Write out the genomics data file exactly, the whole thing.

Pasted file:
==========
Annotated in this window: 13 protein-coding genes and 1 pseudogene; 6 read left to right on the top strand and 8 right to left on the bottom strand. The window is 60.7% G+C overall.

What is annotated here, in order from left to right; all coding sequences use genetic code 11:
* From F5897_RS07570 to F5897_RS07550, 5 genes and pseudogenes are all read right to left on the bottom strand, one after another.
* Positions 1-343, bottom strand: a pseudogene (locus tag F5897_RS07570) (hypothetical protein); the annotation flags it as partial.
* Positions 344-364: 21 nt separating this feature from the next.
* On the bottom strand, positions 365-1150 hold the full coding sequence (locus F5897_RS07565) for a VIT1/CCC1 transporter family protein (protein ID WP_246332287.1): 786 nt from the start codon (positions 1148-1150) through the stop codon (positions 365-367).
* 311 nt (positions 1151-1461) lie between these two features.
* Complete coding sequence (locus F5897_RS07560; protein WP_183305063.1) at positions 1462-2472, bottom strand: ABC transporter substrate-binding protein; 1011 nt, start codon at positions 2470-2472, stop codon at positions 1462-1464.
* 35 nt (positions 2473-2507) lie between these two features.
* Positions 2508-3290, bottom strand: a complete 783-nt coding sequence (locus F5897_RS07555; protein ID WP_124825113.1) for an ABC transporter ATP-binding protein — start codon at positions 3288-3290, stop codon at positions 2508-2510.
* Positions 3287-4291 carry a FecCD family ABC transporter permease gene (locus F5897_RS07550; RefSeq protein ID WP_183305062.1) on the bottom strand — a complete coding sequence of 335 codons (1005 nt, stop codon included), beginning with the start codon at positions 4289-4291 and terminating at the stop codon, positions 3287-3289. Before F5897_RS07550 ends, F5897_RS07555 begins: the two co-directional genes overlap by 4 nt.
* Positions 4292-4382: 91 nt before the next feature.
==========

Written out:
Annotated in this window: 13 protein-coding genes and 1 pseudogene; 6 read left to right on the top strand and 8 right to left on the bottom strand. The window is 60.7% G+C overall.

What is annotated here, in order from left to right; all coding sequences use genetic code 11:
* From F5897_RS07570 to F5897_RS07550, 5 genes and pseudogenes are all read right to left on the bottom strand, one after another.
* Positions 1-343, bottom strand: a pseudogene (locus tag F5897_RS07570) (hypothetical protein); the annotation flags it as partial.
* Positions 344-364: 21 nt separating this feature from the next.
* On the bottom strand, positions 365-1150 hold the full coding sequence (locus F5897_RS07565) for a VIT1/CCC1 transporter family protein (protein ID WP_246332287.1): 786 nt from the start codon (positions 1148-1150) through the stop codon (positions 365-367).
* 311 nt (positions 1151-1461) lie between these two features.
* Complete coding sequence (locus F5897_RS07560; protein WP_183305063.1) at positions 1462-2472, bottom strand: ABC transporter substrate-binding protein; 1011 nt, start codon at positions 2470-2472, stop codon at positions 1462-1464.
* 35 nt (positions 2473-2507) lie between these two features.
* Positions 2508-3290, bottom strand: a complete 783-nt coding sequence (locus F5897_RS07555; protein ID WP_124825113.1) for an ABC transporter ATP-binding protein — start codon at positions 3288-3290, stop codon at positions 2508-2510.
* Positions 3287-4291 carry a FecCD family ABC transporter permease gene (locus F5897_RS07550; RefSeq protein ID WP_183305062.1) on the bottom strand — a complete coding sequence of 335 codons (1005 nt, stop codon included), beginning with the start codon at positions 4289-4291 and terminating at the stop codon, positions 3287-3289. Before F5897_RS07550 ends, F5897_RS07555 begins: the two co-directional genes overlap by 4 nt.
* Positions 4292-4382: 91 nt before the next feature.